Monday, June 1, 2020

With Brexit in Mind a Freight Forwarder's View on Authorised Economic Status

So What Can AEO Actually Mean for Me?
Shipping News Feature

UK – Authorised Economic Operator Status (AEO) is a term much bandied about at the moment as the Brexit negotiations get under way again, but what does it actually mean for a shipper, particularly one who has little experience with the complexities of international trade and specifically, Customs procedures?

AEO status is an internationally recognised quality mark that shows a business’s role in the international supply chain is secure and has customs control procedures that meet UK and EU standards. John Good Logistics, based in East Yorkshire, but with a range of offices spanning the country, has had AEO status for over a decade and this week has been explaining exactly what the certified agent can offer when possessing such a qualification. AEO Accreditation is awarded by UK Customs and acts increasingly as a quality standard within many international organisations.

Indeed often potential business customers will insist on this as an integral part of any trading partnership as a globally recognised mark of excellence. As part of the AEO accreditation process in the UK, HM Revenue & Customs (HMRC) officials stringently assess, amongst other things, a company’s finances, site security, shipping procedures, compliance with customs requirements and fulfilment of the relevant legal and safety regulations

Companies holding Authorised Economic Operator (AEO) certification already have an advantage when importing and exporting, especially to and from the world's largest economies, through Mutual Recognition Agreements, which means post-Brexit, AEO certification remain a key factor in ensuring cargo keeps moving seamlessly. The goods are subject to a faster application process for customs simplifications and authorisations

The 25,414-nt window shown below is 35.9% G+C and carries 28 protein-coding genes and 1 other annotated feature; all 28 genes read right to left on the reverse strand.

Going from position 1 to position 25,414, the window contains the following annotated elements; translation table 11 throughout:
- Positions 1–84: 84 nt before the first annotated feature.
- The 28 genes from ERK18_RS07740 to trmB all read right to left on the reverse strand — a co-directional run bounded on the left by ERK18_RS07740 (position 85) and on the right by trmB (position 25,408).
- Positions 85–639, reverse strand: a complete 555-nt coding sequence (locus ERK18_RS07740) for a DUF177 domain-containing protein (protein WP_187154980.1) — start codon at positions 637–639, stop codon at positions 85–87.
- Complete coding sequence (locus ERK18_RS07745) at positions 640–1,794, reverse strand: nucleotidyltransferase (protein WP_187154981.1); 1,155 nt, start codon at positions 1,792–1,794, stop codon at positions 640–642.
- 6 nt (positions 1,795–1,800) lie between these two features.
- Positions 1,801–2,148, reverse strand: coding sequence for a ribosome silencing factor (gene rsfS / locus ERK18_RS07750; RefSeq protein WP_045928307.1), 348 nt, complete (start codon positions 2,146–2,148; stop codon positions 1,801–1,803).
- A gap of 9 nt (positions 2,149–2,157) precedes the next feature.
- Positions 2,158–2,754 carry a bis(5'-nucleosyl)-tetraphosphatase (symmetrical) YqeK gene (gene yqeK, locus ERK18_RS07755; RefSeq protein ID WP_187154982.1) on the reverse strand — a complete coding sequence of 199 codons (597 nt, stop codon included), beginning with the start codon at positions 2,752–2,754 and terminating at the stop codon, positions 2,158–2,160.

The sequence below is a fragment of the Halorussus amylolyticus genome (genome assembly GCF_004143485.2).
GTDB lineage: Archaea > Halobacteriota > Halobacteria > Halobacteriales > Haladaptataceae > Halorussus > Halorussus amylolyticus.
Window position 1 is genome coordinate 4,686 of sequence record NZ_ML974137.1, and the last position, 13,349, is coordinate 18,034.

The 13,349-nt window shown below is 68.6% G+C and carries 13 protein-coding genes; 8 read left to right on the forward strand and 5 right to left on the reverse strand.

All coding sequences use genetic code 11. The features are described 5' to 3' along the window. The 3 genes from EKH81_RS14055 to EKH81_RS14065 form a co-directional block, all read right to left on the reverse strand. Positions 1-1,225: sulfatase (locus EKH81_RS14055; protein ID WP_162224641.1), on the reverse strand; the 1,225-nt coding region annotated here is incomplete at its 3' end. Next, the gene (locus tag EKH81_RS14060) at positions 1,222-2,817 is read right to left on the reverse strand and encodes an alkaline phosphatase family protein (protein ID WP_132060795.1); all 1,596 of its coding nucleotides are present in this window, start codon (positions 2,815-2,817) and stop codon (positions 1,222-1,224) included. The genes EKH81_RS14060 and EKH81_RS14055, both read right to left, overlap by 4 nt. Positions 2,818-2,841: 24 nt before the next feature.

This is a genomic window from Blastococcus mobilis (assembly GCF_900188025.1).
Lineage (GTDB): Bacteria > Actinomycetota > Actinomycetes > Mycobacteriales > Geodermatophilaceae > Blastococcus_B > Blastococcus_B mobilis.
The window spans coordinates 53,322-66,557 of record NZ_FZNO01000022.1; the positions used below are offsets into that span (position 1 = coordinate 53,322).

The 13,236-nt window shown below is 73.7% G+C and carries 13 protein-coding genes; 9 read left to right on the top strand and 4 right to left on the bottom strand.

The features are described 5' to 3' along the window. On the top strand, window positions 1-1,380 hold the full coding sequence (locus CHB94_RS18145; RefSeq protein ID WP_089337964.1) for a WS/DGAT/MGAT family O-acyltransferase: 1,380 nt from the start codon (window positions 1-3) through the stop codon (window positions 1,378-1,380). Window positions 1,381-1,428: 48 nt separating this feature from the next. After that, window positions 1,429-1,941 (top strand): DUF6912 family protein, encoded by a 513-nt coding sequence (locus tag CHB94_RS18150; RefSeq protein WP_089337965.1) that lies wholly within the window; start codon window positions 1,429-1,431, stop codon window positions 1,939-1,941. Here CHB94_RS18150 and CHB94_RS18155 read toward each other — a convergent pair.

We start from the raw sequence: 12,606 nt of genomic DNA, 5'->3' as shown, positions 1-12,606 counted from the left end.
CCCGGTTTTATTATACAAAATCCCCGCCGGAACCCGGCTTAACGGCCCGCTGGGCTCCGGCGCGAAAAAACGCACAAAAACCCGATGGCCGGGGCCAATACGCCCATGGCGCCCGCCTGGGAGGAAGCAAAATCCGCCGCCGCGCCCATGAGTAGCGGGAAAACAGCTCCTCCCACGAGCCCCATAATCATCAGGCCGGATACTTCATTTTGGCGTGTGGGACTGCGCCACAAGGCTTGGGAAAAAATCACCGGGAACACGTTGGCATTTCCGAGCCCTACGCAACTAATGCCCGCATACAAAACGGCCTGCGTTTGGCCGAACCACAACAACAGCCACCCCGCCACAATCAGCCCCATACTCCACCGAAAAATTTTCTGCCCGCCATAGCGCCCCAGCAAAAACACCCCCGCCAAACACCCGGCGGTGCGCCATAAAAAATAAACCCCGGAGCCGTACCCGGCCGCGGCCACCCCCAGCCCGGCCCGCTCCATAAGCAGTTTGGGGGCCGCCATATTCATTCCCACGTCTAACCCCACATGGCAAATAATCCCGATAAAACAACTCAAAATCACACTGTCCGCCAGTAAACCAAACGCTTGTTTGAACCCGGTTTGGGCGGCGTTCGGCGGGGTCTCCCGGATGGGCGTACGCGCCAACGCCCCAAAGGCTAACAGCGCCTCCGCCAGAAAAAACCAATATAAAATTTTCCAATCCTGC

So the bottom line is that those using an agent with the protection of AEO status get greater access to priority Customs clearances, less administration, less delays and, assuming the holder has a lower risk score with HMRC, fewer physical and documentary checks at borders and faster access to certain customs procedures, including some of the HMRC's own safety and security procedures.

John Good Logistics also reckon it means better traceability and security of goods in transit, fewer delays in despatch and improved security between supply chain partners. Which begs the question, why would you trust your goods to an agent who doesn’t have AEO status, particularly post-Brexit when it will, in the minds of many, simply be an essential component of any international movement?